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European Union Open to Cryptocurrency with Regulation Attached

  • Beneath the exchange-traded products and the islands of crypto innovation in cities like Berlin and Tallinn lies a continent that has an at best uneasy relationship with digital assets.
  • The European Union remains concerned that criminal organizations and terrorists can exploit the anonymity of cryptocurrencies to use them for nefarious purposes and to obfuscate fund flows.

 

Considering the number of cryptocurrency-linked investment products listed on European stock exchanges, and one could be misled into thinking that the European Union has declared open season on the nascent asset class.

But beneath the exchange-traded products and the islands of crypto innovation in cities like Berlin and Tallinn lies a continent that has an at best uneasy relationship with digital assets.

Speaking at the Munich Security Conference last Friday, the EU Commissioner for Home Affairs, Ylva Johansson said of cryptocurrencies,

“I’m not uncomfortable with digital currencies but we need to regulate them in a proper way.”

The European Union remains concerned that criminal organizations and terrorists can exploit the anonymity of cryptocurrencies to use them for nefarious purposes and to obfuscate fund flows.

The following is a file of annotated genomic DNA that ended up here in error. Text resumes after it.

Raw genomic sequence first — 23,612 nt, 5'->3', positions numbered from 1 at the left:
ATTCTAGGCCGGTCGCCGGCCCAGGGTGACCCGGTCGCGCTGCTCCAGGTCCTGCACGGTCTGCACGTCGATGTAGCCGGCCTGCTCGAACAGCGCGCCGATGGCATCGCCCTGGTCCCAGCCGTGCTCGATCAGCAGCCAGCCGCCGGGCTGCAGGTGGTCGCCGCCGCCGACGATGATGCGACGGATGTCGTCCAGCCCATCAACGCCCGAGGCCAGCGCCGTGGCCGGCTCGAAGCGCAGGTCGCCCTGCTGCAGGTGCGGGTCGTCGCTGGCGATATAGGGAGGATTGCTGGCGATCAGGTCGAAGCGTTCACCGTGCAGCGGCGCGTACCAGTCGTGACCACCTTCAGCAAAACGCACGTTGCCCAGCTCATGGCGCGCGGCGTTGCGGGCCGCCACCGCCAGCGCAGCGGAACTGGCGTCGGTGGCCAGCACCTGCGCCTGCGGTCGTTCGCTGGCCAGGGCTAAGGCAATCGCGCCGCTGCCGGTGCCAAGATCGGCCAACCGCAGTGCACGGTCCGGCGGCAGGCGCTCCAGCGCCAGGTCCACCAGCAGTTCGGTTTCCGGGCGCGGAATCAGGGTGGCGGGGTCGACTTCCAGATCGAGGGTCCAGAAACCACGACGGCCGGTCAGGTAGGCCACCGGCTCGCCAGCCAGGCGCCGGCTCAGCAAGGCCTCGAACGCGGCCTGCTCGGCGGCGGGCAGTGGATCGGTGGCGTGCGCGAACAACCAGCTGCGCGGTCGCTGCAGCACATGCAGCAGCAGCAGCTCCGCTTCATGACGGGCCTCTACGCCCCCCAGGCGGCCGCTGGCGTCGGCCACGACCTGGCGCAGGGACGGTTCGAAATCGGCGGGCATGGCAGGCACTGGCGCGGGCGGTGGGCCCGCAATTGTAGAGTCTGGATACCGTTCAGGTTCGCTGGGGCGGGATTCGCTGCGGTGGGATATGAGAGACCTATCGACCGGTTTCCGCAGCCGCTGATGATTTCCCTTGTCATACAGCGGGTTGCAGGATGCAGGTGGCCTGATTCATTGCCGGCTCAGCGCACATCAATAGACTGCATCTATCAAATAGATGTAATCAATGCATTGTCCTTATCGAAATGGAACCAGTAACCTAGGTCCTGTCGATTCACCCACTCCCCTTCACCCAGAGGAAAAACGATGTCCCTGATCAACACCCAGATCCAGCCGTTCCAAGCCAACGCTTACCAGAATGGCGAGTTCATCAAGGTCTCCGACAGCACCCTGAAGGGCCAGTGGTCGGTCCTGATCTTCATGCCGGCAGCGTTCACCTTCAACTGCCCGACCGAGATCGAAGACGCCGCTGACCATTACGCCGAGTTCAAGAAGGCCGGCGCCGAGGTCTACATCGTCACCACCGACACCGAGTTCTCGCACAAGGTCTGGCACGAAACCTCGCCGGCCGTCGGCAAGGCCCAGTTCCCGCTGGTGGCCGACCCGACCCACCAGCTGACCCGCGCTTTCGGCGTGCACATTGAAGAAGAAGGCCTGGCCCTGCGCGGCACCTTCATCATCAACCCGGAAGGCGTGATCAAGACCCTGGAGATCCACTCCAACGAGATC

Johansson’s statement reflects the increasingly divergent approaches of major economies towards cryptocurrencies, with the U.S. pursuing one of cautious curiosity and China adopting an all-out ban.

Last week, one of the world’s largest asset managers, Fidelity, launched a physically-backed Bitcoin exchange traded product listed on Frankfurt’s Xetra exchange and will also start trading on Zurich’s SIX Swiss Exchange in the coming weeks.

Fidelity’s move was in response to a growing demand for digital assets among European investors. And comes three months after Invesco brought its own Bitcoin ETP to the market.

There has been a growing willingness by large asset managers to enter the cryptocurrency arena, including from Blackrock (-0.85%), the world’s biggest asset manager.

Fees for these institutional-grade Bitcoin products however remain much higher than for traditional instruments, and the Fidelity product has ongoing charges of 0.75%.

And although the Fidelity Bitcoin ETP launched with just US$6 million of assets, this could be just the start as a recent survey conducted by Fidelity Digital Assets revealed that 70% of institutional investors expect to buy or invest in digital assets in the “near future.”

Over 90% of the respondents to the Fidelity survey also said they were interested in digital assets and expected to have an allocation to the asset class within the next five years.

 

 

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SuperCryptoNews is a global leading blockchain and crypto news provider, covering daily news on the latest tech and trading developments in crypto. We bring you expansive crypto news coverage especially in Asia, with a focus on Singapore, Thailand and Southeast Asia.

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